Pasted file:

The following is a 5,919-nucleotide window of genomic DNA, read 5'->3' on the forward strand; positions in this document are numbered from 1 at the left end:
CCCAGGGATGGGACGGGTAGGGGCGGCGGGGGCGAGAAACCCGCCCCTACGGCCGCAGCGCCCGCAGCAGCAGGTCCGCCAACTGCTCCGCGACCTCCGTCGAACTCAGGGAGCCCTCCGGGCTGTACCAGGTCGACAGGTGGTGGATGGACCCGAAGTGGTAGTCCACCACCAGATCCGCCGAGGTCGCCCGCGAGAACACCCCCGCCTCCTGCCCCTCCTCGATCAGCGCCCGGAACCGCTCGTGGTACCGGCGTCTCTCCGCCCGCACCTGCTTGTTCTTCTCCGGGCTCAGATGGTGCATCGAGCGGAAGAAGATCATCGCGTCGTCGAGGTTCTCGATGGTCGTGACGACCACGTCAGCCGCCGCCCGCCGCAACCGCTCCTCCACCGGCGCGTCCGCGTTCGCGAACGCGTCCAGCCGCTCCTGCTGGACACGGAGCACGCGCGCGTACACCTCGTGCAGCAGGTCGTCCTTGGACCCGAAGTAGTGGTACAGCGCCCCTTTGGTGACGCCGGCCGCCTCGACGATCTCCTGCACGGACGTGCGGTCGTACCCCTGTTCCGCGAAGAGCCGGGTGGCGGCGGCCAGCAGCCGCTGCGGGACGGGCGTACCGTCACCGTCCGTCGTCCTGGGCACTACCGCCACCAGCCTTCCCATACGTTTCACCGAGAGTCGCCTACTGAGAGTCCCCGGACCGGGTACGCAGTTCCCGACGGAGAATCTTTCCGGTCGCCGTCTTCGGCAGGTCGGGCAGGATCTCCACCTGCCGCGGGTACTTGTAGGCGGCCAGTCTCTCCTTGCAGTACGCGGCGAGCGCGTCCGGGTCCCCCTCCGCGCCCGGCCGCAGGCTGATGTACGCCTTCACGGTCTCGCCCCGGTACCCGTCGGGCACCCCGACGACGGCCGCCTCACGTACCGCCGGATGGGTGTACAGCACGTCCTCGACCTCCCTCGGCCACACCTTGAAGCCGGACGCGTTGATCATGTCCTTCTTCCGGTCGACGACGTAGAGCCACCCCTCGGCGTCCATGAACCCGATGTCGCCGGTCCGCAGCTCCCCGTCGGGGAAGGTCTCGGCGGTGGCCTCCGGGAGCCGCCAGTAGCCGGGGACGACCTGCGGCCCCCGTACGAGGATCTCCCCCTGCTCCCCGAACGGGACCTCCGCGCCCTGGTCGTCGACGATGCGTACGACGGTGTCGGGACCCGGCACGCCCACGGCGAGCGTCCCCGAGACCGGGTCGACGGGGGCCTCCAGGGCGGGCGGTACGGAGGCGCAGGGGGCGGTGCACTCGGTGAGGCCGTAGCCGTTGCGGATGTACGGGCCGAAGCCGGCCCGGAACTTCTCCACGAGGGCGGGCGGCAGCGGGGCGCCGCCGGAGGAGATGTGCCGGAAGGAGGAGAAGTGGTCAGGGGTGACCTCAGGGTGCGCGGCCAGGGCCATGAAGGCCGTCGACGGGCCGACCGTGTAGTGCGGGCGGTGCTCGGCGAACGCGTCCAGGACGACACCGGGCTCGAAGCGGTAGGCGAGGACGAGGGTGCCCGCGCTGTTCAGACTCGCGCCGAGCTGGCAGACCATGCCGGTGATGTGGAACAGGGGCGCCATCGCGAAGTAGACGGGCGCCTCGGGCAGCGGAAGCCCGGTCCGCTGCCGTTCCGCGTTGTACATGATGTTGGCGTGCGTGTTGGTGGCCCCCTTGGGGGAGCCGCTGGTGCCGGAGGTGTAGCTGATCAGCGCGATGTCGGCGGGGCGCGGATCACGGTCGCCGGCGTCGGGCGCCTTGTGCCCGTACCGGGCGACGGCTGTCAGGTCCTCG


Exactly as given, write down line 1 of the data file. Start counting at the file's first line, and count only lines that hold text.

The following is a 5,919-nucleotide window of genomic DNA, read 5'->3' on the forward strand; positions in this document are numbered from 1 at the left end: